After “Stayback” is “Hey Boy” ft. Kali Uchis. The muted background music draws attention to Apollo’s vocals, most of which consist of him saying “Hey boy,” though interrupted by a new voice: Kali Uchis. Uchis is presumably the girl he has been singing about since the album started, calling into question if this is a “what could have been” scenario. The track is much shorter than the ones before (at 1:42), which makes it feel like an interlude as the album enters its second half. It brings about a notable style change, trading Apollo’s developed lyrics for a call-and-response scenario. Considering how tame it is compared to the rest of the album, it is slightly unremarkable.

Then comes “Dos Uno Nueve (219),” which opens with Mexican-style guitar and Spanish lyrics. The song evokes the sounds of artists Apollo looked up to in his youth, Pedro Infante and Los Panchos, also his parents’ favorite musicians. A complete 180 from his previous songs, “Dos Uno Nueve” layers his signature background vocals, giving the song a unique style while paying homage to his Mexican roots. Apollo mentions 219, a reference to Indiana, a few times in the song.  It’s a walk through Apollo’s rise to fame. Gone are any sad sentiments, as “Dos Uno Nueve (219)” is a slap in the face to Apollo’s naysayers. 

The last track seems to be a temporary break from the themes of Apolonio as “Useless” brings in an indie-rock vibe with distinctly new guitar. Apollo reverts to  Apolonio’s central core of loss and reflection, suggesting that he’s “been foolish” and that whoever he is singing about is “stuck in [his] mind.” Though the lead vocals are modulated with a radio-like, phonographic quality, it is still an Omar Apollo song at heart.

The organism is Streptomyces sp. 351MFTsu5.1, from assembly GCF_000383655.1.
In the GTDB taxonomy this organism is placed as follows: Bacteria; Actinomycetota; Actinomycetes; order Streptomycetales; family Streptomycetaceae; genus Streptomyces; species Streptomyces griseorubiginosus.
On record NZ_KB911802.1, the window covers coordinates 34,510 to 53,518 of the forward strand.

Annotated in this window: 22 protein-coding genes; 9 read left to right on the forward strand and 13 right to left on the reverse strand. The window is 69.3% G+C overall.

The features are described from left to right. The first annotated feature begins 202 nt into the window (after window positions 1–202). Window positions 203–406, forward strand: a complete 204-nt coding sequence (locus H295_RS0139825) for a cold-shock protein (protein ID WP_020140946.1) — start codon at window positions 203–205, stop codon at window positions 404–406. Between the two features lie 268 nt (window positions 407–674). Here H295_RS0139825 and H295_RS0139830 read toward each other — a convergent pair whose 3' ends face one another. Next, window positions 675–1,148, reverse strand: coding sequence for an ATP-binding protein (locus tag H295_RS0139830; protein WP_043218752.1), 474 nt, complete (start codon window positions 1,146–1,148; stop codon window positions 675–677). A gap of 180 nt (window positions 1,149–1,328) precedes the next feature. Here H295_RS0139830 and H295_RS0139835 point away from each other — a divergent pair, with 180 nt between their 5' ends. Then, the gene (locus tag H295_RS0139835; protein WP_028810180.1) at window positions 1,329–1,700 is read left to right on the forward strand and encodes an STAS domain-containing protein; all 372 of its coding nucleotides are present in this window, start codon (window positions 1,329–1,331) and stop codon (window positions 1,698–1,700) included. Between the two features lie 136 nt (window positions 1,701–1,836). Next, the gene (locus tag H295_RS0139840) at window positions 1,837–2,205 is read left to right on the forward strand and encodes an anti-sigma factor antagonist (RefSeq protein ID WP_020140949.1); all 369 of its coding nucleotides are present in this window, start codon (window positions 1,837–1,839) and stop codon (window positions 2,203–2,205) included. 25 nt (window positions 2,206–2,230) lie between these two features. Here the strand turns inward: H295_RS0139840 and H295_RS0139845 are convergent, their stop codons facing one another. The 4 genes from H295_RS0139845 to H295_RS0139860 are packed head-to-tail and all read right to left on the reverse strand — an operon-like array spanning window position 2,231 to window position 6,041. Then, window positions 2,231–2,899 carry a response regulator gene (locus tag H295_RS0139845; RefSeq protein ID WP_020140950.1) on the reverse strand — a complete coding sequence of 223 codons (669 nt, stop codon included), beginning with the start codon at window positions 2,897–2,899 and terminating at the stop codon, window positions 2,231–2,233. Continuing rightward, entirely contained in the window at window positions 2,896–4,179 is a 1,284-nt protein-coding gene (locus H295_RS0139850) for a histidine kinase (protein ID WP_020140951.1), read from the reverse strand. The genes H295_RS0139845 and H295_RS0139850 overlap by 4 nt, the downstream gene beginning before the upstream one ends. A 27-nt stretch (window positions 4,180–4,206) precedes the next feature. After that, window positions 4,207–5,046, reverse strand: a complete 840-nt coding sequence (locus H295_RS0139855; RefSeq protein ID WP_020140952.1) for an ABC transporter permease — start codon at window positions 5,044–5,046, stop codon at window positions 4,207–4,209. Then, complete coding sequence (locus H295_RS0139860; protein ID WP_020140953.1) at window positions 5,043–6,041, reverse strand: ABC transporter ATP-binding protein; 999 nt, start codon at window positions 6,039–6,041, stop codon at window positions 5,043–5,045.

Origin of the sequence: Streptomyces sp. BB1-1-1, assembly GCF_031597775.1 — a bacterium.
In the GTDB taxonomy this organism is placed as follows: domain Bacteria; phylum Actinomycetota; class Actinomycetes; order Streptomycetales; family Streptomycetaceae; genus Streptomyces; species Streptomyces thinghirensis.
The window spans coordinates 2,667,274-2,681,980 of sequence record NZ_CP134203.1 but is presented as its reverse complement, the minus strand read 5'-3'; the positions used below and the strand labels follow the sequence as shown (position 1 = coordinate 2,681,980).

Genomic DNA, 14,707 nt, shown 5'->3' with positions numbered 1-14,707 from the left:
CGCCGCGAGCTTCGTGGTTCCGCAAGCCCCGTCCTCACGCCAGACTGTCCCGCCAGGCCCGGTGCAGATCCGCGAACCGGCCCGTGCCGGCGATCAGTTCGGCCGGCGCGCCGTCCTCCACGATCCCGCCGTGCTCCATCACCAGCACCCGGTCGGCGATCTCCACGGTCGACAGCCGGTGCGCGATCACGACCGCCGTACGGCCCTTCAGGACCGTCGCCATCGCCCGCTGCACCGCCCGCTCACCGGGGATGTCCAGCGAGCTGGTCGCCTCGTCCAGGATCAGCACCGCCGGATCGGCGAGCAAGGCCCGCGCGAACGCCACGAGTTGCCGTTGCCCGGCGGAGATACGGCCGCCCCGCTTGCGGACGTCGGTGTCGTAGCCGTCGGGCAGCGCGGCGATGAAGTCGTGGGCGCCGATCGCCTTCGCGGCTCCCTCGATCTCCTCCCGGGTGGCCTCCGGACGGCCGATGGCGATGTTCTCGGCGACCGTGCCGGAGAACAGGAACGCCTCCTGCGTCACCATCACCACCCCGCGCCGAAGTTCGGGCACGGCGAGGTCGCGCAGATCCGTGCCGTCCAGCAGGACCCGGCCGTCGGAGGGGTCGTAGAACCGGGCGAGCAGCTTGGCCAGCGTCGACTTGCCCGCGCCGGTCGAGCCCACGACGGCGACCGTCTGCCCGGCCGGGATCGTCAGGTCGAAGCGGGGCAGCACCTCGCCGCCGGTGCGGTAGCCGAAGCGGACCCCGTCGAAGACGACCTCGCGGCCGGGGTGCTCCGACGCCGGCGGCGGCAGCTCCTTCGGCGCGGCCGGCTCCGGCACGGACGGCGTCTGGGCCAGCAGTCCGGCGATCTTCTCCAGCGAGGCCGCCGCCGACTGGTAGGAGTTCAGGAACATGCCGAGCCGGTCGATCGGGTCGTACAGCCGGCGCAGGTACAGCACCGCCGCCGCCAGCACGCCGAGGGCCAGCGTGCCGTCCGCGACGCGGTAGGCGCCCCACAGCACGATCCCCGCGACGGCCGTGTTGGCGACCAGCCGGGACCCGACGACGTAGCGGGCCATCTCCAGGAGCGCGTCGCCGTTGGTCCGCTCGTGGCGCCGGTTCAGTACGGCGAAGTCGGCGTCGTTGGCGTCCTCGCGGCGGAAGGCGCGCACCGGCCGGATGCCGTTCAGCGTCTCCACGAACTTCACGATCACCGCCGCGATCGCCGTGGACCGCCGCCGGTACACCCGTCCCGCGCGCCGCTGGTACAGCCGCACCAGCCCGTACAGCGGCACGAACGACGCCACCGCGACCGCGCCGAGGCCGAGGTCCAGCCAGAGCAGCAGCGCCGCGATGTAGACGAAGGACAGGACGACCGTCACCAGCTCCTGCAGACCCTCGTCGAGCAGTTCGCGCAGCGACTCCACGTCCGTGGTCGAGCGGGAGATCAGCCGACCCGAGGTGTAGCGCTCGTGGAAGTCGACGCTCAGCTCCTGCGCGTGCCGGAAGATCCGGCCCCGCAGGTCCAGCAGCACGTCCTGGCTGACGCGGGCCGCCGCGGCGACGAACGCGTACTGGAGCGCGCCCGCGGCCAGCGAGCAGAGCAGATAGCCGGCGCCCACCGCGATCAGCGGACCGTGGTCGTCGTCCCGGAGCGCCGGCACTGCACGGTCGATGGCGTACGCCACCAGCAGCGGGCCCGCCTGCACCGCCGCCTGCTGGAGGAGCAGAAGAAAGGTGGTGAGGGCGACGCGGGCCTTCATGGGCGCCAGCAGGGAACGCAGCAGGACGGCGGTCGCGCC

“Bi Fren” is a retreat back into Apollo’s signature style: rap with hints of R&B and unique, punchy vocals accented with powerful dissonance. Memories with fondness are juxtaposed with a sentiment of departure and independence from his past. As Apollo’s  album comes to a close, “Bi Fren” feels like a safe retreat, focusing on the meaning rather than the music. While “Bi Fren” is not unenjoyable, songs like “Kamikaze” and “Stayback” offer more of what makes Apolonio so strong.

Last is “The Two of Us,” bringing in more indie vibes, with vintage style vocals laid over more modern-sounding lead guitar and synths. This creates a nice combination, with a hint of reminiscence as Apollo closes out the album. It offers a more hopeful glimpse into his life, as he references another love interest when he says, “I know that you can feel the two of us.” The song is not as flashy or outgoing as his other songs, but it wraps up the album in a nice bow, giving a sense of levity without overbearing the audience with his message. 

Overall, Apolonio is a diverse album, fixated on the feelings of love and loss as one begins to recover. Despite the poignant, somber nature of the lyrics, the music is uplifting and palatable to a variety of listeners, making Apolonio a good album for any mood. Though he may get sidetracked from time to time within the album, Apollo’s signature style pervades every genre he chooses to touch upon; Apolonio has something for everybody. Not only does it prove that Omar Apollo is adept with experimentation and creating dynamic listening experiences with a signature touch, it cements one item in particular: as far as artists go, throughout the digital, garage band revolution, Omar Apollo is here to stay.